Sketch Design is what I call it when a web designer uses techniques that go beyond standard web graphical elements. Your standard elements are buttons and banners that generally try to mimic a real world texture, whether it be plastic or glass or something along those lines. This is a tried and true technique that is certainly the one that I employ the most. However, a newer breed of designer is using a more classic technique.
More Artist than Web Designer
To be a sketch designer, you need to have artistic skill: be able to draw and sketch and have a masterful understanding of color. Contrast that with a standard web designer who finds color palettes, instead of creating them, and who can’t sketch a stick figure, much less anything more complex. If you really think about it, a basic web design is nothing more than a glorified set of rectangles. A sketch design breaks the boundaries of grids, while keeping all of the content elements in focus. To achieve this effect, the designer must be highly skilled and knowledgeable in how to layout a design, such that if the artistic flare wasn’t there, the content would still make sense (obviously, standards play a key role here).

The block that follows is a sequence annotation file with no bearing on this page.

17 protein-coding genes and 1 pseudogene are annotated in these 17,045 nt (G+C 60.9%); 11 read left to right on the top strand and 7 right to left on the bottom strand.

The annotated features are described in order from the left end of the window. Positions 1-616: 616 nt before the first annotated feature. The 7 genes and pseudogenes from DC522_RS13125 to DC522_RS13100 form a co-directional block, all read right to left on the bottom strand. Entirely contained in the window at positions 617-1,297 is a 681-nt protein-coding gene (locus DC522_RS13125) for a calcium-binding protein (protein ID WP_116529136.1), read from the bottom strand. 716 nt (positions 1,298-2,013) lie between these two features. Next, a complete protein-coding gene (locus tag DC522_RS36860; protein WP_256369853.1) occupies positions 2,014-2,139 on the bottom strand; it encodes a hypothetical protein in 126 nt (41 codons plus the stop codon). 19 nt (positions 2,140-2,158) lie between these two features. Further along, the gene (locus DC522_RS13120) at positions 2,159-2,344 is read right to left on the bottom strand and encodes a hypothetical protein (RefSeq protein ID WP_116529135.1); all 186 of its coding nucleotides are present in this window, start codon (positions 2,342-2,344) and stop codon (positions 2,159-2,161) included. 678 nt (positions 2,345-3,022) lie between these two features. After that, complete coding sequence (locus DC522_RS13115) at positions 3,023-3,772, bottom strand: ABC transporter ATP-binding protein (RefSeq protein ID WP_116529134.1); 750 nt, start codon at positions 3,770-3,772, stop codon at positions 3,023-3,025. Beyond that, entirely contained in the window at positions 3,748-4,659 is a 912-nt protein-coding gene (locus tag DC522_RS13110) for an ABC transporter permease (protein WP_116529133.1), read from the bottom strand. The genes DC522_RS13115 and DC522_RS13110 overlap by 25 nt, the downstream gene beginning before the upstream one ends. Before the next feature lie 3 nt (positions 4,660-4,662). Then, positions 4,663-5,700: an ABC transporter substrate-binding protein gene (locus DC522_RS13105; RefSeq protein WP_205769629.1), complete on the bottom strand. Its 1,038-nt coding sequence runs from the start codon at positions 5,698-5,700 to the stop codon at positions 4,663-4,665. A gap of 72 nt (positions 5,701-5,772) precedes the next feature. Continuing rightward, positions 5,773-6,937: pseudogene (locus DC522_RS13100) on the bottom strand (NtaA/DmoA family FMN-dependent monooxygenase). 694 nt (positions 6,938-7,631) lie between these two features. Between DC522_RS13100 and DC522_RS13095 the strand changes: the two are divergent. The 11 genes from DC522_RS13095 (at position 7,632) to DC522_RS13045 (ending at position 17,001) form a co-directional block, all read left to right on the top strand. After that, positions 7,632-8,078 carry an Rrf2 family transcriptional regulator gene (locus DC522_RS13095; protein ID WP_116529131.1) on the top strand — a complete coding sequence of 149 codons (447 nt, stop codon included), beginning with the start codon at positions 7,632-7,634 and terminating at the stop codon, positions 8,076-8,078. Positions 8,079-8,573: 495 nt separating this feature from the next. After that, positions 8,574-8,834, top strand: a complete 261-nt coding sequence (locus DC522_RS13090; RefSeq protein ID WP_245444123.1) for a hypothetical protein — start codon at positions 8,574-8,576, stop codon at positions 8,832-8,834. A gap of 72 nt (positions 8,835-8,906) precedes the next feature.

Enough rambling. Let’s take a look at some examples of this style. The first two I have showcased are by a fantastic designer named Nick La. The first is N.Design Studio, his personal portfolio, and the second is Web Designer Wall, which discusses trends in design.
Nick uses many stylish elements in these two designs. Florals are a key aspect of the look and feel. As I mentioned earlier, these elements break the boundaries of the grids that hold the contents, giving them an almost natural feel. Something else that is very popular is the use of paper, which is of course the original medium of sketching!
The next couple of designs I want to showcase implement the artistic sketch technique, but in a rougher way. The two sites that I picked are the Biola Undergrad site and JESUS RODRIGUES VELASCO.
The look that is accomplished with the technique here is quite natural. It actually looks like pencil sketching on a canvas as opposed to a website on a screen. The use of textures and crooked elements really set these two designs apart.
To pull off this kind of look, you really have to be quite skilled artistically. I taught myself web design using books and online tutorials. However, to be a Sketch Designer, you almost have to have proper artistic training. Sure, there are scattered tutorials to teach you certain techniques, but to really stand out, you have to do something original; something that you have perfected after a long time of practice. Most designs are a variation of a simple grid (think of all of those bare bones css templates you see on Del.icio.us), but Sketch Design can break the boundaries and truly make a design great.
This post was written by J David Macor.
Originally posted on August 8, 2007 @ 9:47 am